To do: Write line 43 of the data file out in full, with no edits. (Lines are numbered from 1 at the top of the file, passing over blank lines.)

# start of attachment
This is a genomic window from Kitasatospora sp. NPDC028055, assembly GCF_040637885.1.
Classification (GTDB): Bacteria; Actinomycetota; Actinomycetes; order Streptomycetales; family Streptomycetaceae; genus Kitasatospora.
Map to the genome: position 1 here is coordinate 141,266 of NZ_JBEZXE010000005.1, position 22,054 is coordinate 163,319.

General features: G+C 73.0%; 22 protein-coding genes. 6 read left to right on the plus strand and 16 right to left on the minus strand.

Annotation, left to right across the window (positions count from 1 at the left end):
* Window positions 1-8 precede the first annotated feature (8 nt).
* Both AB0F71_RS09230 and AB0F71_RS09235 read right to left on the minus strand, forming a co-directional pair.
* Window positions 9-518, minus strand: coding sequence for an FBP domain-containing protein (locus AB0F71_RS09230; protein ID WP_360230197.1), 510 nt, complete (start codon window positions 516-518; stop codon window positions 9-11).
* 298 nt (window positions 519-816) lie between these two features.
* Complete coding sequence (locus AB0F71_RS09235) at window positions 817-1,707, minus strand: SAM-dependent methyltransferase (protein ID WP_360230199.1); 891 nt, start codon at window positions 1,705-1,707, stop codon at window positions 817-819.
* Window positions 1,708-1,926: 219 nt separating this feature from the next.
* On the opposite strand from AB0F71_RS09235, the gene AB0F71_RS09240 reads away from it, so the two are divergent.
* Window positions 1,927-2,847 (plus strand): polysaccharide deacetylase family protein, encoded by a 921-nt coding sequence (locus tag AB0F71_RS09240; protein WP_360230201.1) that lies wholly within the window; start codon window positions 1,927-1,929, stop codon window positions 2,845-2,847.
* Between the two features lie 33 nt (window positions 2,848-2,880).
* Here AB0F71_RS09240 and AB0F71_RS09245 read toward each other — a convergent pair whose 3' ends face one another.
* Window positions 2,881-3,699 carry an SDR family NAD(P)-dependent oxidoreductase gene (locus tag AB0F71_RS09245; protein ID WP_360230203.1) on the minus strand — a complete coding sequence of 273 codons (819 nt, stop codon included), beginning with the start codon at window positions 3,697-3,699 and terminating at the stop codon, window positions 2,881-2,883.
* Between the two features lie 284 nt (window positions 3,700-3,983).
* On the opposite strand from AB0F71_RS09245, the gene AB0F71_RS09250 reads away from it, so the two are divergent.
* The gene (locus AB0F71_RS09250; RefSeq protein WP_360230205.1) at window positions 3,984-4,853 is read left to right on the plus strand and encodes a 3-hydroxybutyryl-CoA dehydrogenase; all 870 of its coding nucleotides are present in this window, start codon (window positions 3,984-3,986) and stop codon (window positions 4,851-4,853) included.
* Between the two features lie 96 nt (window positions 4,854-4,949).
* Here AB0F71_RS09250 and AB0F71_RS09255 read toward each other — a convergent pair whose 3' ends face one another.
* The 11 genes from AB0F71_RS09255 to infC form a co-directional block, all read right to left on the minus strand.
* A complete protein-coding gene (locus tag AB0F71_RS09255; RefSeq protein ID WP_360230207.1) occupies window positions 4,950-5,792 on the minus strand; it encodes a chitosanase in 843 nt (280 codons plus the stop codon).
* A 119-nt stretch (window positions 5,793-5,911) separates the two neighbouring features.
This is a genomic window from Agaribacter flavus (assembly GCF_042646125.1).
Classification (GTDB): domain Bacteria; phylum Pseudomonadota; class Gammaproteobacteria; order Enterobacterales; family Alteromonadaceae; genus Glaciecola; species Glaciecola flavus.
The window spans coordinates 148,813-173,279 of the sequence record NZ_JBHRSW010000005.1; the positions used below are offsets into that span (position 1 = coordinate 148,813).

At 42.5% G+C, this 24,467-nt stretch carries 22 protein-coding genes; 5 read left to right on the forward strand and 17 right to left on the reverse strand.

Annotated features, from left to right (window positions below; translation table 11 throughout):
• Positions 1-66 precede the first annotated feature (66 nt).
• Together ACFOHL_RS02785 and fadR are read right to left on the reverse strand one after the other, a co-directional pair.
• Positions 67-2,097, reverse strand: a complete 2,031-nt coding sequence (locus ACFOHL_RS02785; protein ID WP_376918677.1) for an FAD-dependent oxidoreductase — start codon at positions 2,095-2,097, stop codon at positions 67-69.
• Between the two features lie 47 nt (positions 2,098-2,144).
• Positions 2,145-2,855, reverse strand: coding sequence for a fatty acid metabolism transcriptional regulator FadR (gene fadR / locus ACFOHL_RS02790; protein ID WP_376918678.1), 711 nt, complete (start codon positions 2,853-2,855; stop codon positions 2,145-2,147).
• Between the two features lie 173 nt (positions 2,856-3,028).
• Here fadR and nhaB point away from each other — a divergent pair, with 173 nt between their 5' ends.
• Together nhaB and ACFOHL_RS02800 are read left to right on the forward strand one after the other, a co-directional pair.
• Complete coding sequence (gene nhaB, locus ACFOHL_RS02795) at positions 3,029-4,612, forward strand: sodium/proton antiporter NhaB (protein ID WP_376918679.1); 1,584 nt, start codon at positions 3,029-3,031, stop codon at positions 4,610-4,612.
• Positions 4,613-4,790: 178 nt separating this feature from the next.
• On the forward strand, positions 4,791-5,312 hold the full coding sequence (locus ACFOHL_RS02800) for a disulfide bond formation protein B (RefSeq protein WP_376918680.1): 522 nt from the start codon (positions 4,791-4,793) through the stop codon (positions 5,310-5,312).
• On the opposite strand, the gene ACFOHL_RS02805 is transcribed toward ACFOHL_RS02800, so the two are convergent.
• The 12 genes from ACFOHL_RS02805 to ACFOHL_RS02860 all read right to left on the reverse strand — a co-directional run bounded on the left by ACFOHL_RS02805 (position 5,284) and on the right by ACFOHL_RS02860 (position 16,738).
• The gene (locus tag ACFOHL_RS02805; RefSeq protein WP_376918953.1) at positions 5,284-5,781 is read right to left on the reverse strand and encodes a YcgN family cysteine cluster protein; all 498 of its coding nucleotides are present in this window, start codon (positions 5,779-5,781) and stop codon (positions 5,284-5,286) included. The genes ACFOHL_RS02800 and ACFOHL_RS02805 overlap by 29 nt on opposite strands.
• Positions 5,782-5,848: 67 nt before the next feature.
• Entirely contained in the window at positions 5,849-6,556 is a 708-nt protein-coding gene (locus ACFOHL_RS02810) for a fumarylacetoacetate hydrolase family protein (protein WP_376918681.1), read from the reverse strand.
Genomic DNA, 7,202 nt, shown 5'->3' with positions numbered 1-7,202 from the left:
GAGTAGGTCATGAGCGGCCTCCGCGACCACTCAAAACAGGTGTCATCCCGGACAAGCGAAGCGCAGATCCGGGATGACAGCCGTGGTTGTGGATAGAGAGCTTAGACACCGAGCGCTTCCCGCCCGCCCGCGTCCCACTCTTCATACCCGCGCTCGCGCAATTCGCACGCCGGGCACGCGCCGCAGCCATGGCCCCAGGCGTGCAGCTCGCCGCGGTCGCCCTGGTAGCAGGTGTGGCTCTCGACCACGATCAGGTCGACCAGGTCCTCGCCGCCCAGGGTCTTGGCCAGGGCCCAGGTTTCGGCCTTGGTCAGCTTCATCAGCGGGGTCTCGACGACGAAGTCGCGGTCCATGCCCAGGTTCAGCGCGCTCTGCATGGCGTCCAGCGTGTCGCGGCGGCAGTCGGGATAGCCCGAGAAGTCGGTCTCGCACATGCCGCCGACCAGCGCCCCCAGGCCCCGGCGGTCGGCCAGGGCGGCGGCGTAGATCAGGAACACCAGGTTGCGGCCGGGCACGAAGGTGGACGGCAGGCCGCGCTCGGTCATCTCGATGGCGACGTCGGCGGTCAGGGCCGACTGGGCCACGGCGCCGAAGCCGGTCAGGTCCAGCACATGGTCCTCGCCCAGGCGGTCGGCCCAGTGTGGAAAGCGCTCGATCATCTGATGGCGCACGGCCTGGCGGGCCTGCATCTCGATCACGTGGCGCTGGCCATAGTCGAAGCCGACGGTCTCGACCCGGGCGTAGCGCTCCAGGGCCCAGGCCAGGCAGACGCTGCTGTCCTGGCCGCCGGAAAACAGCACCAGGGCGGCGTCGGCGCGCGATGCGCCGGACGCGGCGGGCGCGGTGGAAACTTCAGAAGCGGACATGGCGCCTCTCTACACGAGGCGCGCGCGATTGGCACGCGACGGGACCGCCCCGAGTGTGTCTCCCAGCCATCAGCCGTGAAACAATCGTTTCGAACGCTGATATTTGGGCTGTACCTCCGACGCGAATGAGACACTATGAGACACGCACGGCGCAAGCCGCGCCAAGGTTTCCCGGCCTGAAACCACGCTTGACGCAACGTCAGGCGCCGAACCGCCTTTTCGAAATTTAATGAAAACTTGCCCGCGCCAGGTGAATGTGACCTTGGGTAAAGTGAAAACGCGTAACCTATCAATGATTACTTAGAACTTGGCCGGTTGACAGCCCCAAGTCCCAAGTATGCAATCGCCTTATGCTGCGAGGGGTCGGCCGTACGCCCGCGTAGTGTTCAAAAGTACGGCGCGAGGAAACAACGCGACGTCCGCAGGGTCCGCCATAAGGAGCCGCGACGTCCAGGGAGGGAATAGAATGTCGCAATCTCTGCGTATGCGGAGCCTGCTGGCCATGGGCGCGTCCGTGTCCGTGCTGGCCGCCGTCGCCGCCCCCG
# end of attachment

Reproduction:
• The gene (locus tag ACFOHL_RS02805; RefSeq protein WP_376918953.1) at positions 5,284-5,781 is read right to left on the reverse strand and encodes a YcgN family cysteine cluster protein; all 498 of its coding nucleotides are present in this window, start codon (positions 5,779-5,781) and stop codon (positions 5,284-5,286) included. The genes ACFOHL_RS02800 and ACFOHL_RS02805 overlap by 29 nt on opposite strands.